‘Schizophrenia at its worst’: Court finds Cairns mum who killed 8 kids ‘unfit’ for trial
A Cairns mother who killed her seven children and a niece thought she was saving them from the end of the world.
Raina Thaiday will not face trial for the murder of the eight children in December 2014 after the Queensland Mental Health Court found she was of “unsound mind” at the time of the massacre.
Thaiday, also known as Mersane Warria, was smoking up to 20 cones of cannabis a day when she developed a severe form of schizophrenia in late 2014.
The 37-year-old believed she was the “Chosen One” and became obsessed with cleansing to protect her and her family from demons.
On December 19, about a month after the religious delusions began, Thaiday heard a “dove call” telling her it was time to act.
The doting mother first killed the family’s pet duck, then turned on the children – four boys and four girls, aged between two and 14 years.
Quickly realising what she had done, Thaiday stabbed herself 35 times and waited to die on the front verandah where she was found by her adult son Lewis Warria, who called triple-0.
Justice Jean Dalton said there was a convincing body of evidence that Thaiday suffered a psychotic episode and had no capacity to control or understand her own actions.
“To her way of thinking at that time what she was doing was the best thing she could do for her children, she was trying to save them,” Justice Dalton said.
The court heard Thaiday remained in a state of psychosis until July 2015 despite attempts to alleviate her symptoms with several different anti-psychotic medications.
She has since relapsed twice, once at the two-year anniversary of the murders, and expressed the desire to kill other patients in the high-security facility where she is being held.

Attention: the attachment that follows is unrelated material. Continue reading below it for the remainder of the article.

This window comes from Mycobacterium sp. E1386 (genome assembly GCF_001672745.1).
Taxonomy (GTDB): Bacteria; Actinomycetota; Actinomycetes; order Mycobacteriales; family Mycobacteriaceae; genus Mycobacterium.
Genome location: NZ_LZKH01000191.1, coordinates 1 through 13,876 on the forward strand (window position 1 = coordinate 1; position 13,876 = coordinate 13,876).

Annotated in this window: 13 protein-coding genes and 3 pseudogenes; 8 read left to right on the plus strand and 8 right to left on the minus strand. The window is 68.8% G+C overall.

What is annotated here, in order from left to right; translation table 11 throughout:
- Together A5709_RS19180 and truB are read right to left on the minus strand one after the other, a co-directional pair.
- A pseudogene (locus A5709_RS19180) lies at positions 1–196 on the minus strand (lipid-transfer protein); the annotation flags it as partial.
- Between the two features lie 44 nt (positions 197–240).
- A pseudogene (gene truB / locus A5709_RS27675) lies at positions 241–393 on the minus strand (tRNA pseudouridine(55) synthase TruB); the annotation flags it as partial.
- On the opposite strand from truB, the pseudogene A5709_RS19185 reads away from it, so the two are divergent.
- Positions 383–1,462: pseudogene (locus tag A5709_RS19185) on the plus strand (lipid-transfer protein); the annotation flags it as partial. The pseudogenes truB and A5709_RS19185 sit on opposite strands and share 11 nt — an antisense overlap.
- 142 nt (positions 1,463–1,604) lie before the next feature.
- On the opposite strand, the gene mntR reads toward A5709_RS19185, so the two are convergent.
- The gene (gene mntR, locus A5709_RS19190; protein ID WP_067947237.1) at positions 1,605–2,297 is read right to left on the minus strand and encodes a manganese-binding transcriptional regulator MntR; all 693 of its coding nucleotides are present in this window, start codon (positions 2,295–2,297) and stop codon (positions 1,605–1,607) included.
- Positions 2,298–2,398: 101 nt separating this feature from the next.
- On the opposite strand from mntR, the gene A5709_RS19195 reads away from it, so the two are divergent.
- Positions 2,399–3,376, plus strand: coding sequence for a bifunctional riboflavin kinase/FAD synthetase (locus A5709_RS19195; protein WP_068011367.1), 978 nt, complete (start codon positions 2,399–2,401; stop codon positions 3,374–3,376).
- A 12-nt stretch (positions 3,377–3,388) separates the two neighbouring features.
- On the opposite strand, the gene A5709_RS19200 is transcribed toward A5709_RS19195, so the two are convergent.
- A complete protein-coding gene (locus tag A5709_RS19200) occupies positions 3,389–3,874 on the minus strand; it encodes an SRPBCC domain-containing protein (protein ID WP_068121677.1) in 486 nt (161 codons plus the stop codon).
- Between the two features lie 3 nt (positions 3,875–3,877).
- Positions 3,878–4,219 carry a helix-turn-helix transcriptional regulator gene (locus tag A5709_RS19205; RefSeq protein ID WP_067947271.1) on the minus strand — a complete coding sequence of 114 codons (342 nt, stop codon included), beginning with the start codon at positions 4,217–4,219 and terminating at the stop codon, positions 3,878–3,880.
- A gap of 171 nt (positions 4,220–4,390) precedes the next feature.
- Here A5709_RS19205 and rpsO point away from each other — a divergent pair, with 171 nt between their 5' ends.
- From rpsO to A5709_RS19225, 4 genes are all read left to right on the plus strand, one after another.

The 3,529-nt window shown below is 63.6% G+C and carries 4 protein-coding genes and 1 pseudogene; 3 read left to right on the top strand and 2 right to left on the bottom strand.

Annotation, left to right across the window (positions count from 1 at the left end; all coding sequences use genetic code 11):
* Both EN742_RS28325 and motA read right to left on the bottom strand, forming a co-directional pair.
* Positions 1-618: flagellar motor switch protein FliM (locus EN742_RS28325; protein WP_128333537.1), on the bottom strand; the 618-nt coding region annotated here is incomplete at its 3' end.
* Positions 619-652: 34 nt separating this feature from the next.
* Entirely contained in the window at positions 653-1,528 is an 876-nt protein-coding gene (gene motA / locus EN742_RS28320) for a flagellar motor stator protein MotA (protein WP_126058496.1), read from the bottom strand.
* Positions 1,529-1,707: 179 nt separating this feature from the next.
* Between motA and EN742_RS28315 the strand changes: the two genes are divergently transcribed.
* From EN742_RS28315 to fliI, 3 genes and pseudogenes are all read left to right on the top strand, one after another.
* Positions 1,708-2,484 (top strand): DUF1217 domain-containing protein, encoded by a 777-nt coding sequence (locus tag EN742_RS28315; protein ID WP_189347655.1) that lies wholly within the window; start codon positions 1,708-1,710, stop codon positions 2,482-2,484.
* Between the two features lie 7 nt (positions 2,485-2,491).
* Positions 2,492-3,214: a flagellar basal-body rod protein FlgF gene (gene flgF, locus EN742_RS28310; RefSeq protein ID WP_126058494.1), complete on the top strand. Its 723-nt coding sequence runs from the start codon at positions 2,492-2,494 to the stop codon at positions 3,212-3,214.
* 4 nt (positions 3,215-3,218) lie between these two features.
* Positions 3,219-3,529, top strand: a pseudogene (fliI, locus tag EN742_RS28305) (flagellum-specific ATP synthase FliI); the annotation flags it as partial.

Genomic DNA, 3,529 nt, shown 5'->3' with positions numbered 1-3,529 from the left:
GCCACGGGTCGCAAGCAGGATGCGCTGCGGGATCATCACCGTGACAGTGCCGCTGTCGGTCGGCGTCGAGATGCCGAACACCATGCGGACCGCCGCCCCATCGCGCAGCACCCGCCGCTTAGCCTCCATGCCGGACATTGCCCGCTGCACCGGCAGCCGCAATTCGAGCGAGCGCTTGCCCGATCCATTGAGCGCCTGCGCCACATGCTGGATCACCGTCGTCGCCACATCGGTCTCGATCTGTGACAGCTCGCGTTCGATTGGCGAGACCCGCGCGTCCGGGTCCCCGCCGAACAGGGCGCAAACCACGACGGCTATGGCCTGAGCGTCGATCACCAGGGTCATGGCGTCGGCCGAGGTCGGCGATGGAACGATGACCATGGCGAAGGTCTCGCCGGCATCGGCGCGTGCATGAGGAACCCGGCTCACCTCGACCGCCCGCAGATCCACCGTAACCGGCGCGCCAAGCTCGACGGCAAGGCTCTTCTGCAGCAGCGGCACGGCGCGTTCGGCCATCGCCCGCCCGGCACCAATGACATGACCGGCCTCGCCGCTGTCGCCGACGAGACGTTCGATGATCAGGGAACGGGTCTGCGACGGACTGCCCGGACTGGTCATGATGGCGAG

Psychiatrist Frank Varghese said Thaiday’s illness was “schizophrenia at its very depth and at its worst”.
“This is quite a unique case and a horrendous case, the likes of which I’ve never seen before,” Dr Varghese told the court.
Several psychiatrists agreed Thaiday’s persistent and lifelong abuse of cannabis triggered her schizophrenia, despite the illness usually manifesting in the younger years of life.
Thaiday did give up drugs and alcohol as part of her obsession with cleansing but by then it was too late, the symptoms had acquired “a life of their own”.
The court heard Thaiday had no criminal history and had not been in contact with psychiatric services despite previous disturbing episodes.
Justice Dalton ordered Thaiday continue to receive involuntary treatment and be allowed escorted leave on the hospital’s grounds.
She said she was impressed that Thaiday had acknowledged what she’d done and appreciated her rehabilitation was being hindered by grief and post-traumatic stress disorder.
“Her children were the things that had given her the most happiness in life,” Justice Dalton said.
The Mental Health Act prohibited Justice Dalton’s decision, made on April 6, from being published for 28 days.